Crime against women Conviction rate Pendency rate
2021 26.5% 95%
2020 29.8% 95.5%
2019 23.7% 91.2%
2018 23.1% 90.7%
2017 24.6% 89.6%

The report shows that a whopping 21,21,755 cases of crimes against women were filed in 2021, of which 23,243 ended in convictions and 60,290 ended in acquittals.[4]

In 2021, 4,28,806 persons were arrested for committing crimes against women, 5,55,089 were charge-sheeted, 33,725 were convicted and 1,07,324 were acquitted.[5]

Specifically,for the crime of rape, 30,016 cases were registered last year, with most coming from Rajasthan (6,337), followed by Madhya Pradesh (2,947), Uttar Pradesh (2,845) and Maharashtra (2,496).[6]

As per a report of the National Family Health Survey (2015-16), over 99 per cent rape cases in India go unreported. Social stigma and fear of retaliation are the main factors that stand in the way of a victim coming forward.[7]

The low conviction rate has been a concern for many years. It is said that victims do not have much say in the legal processes of these crimes. In a major portion of cases of crime against women, the perpetrators are known to the victims. In 2021, 1,594 cases were registered as rape by relatives, guardians, or someone in a position of trust. Therefore, in court, victims often change their statements, and many cases are settled out of the court, mostly without the will of the victim.[8]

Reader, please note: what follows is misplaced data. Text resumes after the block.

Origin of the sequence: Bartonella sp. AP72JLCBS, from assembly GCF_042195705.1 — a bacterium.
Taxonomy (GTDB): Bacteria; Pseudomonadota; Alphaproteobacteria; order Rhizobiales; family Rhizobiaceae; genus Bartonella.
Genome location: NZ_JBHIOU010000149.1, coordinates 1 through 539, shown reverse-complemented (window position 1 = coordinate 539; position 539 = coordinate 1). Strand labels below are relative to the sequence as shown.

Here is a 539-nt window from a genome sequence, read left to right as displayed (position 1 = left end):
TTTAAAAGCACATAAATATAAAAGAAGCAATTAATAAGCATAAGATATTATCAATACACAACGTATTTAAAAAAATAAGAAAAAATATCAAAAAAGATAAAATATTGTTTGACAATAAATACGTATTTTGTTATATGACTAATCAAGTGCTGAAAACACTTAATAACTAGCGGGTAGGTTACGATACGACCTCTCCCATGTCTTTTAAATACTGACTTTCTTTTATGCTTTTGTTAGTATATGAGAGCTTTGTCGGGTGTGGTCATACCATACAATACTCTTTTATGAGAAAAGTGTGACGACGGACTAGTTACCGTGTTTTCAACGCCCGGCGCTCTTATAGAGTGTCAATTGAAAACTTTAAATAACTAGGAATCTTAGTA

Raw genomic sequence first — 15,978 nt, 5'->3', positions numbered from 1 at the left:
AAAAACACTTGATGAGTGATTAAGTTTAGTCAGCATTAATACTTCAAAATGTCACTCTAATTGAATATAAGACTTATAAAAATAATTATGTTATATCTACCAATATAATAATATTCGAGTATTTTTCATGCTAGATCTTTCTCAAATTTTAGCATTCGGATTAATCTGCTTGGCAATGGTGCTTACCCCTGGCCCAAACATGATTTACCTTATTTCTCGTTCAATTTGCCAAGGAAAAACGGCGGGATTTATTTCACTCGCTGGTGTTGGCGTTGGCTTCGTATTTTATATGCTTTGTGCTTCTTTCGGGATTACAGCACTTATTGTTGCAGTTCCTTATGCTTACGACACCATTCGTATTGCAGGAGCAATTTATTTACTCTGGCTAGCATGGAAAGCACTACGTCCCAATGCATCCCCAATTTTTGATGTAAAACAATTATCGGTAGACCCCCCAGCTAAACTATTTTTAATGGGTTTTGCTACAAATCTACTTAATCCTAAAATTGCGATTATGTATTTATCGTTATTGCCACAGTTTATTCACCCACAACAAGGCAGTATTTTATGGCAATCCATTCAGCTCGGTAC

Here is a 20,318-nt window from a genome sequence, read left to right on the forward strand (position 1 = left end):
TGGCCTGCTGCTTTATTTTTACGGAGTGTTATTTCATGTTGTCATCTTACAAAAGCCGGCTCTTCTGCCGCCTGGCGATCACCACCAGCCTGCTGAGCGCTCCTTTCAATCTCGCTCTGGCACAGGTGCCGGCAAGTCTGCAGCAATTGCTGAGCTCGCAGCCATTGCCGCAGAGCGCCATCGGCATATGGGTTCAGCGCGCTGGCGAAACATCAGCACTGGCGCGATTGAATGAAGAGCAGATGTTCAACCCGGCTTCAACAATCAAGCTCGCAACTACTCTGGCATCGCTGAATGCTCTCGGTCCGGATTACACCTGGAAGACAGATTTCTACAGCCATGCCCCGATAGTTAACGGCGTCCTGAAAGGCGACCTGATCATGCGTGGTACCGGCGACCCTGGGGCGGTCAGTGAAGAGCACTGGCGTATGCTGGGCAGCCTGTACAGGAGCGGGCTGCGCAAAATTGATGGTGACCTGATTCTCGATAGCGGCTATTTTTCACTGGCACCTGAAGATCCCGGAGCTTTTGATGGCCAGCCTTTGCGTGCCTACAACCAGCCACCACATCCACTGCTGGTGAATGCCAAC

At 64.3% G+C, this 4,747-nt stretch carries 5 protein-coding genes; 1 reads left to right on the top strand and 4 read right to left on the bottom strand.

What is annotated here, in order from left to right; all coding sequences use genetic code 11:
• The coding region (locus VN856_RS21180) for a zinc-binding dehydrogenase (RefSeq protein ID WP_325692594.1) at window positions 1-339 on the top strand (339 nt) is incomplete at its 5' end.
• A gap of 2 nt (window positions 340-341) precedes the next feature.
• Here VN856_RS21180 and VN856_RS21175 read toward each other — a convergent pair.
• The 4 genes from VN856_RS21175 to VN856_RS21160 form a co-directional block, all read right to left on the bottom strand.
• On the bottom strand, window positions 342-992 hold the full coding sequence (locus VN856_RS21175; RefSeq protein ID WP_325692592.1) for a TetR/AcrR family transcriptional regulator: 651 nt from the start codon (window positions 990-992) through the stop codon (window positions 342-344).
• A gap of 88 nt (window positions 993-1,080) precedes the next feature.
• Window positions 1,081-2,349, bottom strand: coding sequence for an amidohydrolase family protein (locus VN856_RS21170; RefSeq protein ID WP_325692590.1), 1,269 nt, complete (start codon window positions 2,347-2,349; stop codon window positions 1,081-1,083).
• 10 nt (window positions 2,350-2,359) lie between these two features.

Apart from the above-mentioned reasons, some potential reason for less conviction for crimes against women are as follows-

  1. Lack of evidence: In many cases, the evidence needed to secure a conviction may be difficult to obtain, particularly when it comes to crimes like sexual assault or harassment.
  2. Unwillingness to report: Many women may be reluctant to report crimes against them, particularly in cases where the perpetrator is someone they know, due to fear of retaliation or stigma.
  3. Cultural attitudes: Some people in India still hold regressive attitudes towards women, which can make it difficult for them to receive a fair hearing in court or for perpetrators to be held accountable.
  4. Understaffed and underfunded legal system: India’s legal system is often overburdened and underfunded, which can result in delays and poor outcomes in many criminal cases, including those involving crimes against women.